Some of the grooming tasks that one must perform on dogs are not entirely pleasant. But the chances are that both you and your dog will enjoy brushing, especially if your dog has longer hair. Brushing is a peaceful, affectionate activity that should bring pleasurable sensation to your animal, and relaxation plus happy smiles to both of you.
In some longer-haired dogs, brushing will not always be enough, and you may occasionally have to take them to a professional groomer to have their hair trimmed.
Mouth MaintenanceThere is good reason why the term ‘dog breath’ is used in the pejorative. In order to combat the evils of dog breath, it is necessary to brush and clean your dog’s teeth on a regular basis. Doggie toothpaste is available, and it tastes so good that most dogs will just love having their teeth brushed on regular occasions.
Okay, so that last part is not true - most dogs actually hate having someone poking around in their mouths, and trying to brush her teeth is probably going to be only slightly less pleasant for you than trying to give her a bath. Nevertheless, it is something that has to be done from time to time, so the best thing to do is just grin and bear it.
Some believe that bad breath in dogs is at least partially caused by feeding your dog only processed, commercially produced dog foods. This has not been scientifically proven, but it is at least something to keep in mind, if you are open to feeding your dog a diet largely comprised of foods normally consumed by humans, which some claim is a healthier alternative than dog food.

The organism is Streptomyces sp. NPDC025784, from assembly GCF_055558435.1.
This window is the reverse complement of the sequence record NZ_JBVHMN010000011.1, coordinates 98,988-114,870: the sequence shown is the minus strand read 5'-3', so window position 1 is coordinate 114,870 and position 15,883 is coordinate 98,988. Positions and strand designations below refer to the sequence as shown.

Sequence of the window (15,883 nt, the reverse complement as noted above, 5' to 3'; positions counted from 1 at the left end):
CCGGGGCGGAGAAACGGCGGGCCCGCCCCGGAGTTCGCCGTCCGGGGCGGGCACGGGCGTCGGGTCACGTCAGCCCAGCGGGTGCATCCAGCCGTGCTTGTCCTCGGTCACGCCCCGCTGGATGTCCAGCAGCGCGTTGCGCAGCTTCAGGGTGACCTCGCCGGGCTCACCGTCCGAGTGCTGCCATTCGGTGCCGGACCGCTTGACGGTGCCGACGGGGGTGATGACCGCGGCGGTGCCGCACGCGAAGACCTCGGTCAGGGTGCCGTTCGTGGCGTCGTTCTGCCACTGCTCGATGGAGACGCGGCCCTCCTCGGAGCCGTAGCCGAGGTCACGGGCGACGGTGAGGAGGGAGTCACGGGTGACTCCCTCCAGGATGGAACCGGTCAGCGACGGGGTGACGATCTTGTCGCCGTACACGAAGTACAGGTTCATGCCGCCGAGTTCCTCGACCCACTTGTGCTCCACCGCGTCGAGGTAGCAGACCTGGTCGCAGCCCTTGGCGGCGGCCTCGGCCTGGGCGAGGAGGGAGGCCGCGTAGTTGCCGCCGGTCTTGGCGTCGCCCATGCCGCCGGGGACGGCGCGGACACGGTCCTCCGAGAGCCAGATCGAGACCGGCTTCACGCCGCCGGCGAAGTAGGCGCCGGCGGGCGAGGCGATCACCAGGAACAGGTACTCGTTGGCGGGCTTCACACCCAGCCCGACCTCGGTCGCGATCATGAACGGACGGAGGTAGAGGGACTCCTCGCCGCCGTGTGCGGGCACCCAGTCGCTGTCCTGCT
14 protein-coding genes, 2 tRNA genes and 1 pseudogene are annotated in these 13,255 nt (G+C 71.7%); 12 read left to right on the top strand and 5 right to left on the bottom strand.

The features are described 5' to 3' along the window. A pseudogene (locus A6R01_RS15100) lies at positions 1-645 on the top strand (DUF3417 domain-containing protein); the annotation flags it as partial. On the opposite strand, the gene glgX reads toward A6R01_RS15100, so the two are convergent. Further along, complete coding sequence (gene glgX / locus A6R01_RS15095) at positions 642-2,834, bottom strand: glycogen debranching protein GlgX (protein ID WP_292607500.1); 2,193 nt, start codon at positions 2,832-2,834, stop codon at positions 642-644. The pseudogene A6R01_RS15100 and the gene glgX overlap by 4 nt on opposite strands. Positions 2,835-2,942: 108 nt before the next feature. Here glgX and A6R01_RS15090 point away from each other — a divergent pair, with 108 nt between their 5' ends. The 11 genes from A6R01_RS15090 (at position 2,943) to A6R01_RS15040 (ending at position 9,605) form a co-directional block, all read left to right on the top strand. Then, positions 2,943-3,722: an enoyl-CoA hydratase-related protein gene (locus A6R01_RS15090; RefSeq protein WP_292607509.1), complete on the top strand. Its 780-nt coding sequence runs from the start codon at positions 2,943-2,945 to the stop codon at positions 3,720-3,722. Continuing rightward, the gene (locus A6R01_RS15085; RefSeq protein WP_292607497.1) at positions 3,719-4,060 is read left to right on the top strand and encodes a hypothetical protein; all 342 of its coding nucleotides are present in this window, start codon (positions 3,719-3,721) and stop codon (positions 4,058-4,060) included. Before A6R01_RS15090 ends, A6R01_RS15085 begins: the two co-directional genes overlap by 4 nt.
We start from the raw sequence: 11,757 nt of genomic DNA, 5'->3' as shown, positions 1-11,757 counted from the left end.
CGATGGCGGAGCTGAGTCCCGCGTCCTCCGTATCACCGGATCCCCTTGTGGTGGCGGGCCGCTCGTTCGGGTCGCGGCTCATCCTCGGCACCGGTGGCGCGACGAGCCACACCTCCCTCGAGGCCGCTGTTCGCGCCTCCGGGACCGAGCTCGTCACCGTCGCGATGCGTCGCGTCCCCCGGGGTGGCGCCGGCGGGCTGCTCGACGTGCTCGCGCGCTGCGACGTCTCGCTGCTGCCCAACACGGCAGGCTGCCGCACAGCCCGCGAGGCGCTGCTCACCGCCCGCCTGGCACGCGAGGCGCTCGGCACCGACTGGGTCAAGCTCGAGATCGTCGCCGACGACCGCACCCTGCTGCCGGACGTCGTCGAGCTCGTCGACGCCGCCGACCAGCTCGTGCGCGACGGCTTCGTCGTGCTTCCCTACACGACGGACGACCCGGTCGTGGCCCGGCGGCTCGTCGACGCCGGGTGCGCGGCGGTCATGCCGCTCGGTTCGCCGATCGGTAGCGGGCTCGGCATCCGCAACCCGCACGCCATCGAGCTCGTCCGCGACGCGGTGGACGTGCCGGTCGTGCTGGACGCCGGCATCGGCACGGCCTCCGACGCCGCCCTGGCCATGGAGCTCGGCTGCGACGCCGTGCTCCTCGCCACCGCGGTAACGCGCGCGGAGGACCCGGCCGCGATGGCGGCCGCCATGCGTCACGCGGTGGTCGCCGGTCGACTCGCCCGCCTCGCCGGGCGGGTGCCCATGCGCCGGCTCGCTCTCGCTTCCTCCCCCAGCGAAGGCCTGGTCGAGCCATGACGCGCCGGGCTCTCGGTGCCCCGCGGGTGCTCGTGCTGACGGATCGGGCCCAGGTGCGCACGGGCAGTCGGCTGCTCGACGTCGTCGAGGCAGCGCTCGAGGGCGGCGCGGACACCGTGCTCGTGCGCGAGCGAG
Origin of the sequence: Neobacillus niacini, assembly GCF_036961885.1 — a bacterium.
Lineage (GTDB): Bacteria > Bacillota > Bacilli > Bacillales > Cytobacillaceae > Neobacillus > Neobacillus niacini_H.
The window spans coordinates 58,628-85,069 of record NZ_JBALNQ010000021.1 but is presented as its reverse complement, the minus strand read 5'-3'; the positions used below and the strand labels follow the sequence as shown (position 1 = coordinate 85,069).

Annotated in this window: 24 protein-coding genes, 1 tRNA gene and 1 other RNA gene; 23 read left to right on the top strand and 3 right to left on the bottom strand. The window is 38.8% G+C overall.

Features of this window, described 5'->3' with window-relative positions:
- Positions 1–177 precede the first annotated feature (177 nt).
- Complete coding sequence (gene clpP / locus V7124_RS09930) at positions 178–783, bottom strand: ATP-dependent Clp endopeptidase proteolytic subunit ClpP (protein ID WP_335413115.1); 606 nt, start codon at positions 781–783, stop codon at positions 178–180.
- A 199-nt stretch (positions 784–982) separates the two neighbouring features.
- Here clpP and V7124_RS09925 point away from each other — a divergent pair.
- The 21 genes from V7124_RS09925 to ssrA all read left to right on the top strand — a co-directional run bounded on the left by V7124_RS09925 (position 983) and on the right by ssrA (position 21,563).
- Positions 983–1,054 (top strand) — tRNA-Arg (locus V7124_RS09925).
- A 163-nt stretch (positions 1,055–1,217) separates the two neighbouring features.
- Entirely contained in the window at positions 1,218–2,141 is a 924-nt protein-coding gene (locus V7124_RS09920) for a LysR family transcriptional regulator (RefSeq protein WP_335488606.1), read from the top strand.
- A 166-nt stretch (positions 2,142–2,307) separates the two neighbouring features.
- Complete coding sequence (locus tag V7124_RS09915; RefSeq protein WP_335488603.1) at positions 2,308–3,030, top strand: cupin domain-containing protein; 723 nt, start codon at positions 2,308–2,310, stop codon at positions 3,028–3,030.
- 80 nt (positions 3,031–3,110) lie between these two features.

Tip: In lieu of brushing your dog’s teeth, giving him or her deer antlers (which fall off naturally and are not extracted from deers) instead of rawhide bones helps keep tartar off their teeth. The bone marrow present in the antler is what cleans dogs’ teeth and gums. Clean teeth means elimination of dog breath!
Cleaning the EarsA dog’s ears can be a factory for producing all kinds of unpleasant situations, such as excessive waxy build-up, or infections by mites, yeast or bacteria. Long floppy dog ears are especially troublesome, because they prevent air from reaching the inside of the ear, which creates an environment conducive for microbes to blossom and grow. Once these infections occur you will have to get something from the vet to treat them, but you can help prevent them by cleaning out your dog’s ears on a semi-regular basis with cotton balls and just a bit of mineral oil.
Don’t Forget the PawsOne area on a dog’s body that can easily be overlooked are the paws. Of course you may need to trim her nails every once and awhile, but it is also important that you remember to check between the pads to make sure your dog has not picked up thorn or a pebble or a small piece of glass from somewhere. The undersides of a dog’s paws are soft and vulnerable, so you also need to occasionally check to make sure she has not suffered some kind of cut or injury that might need treatment with antibiotics.
Grooming is Fun!Grooming is fun – this is what you need to tell yourself and your dog, over and over again, until you both believe it completely. Once you have accomplished this act of mutual hypnosis, grooming can then become a wonderful time of bonding and sharing that the two of you will experience and enjoy together for many years to come. Believe it, and you can make it so.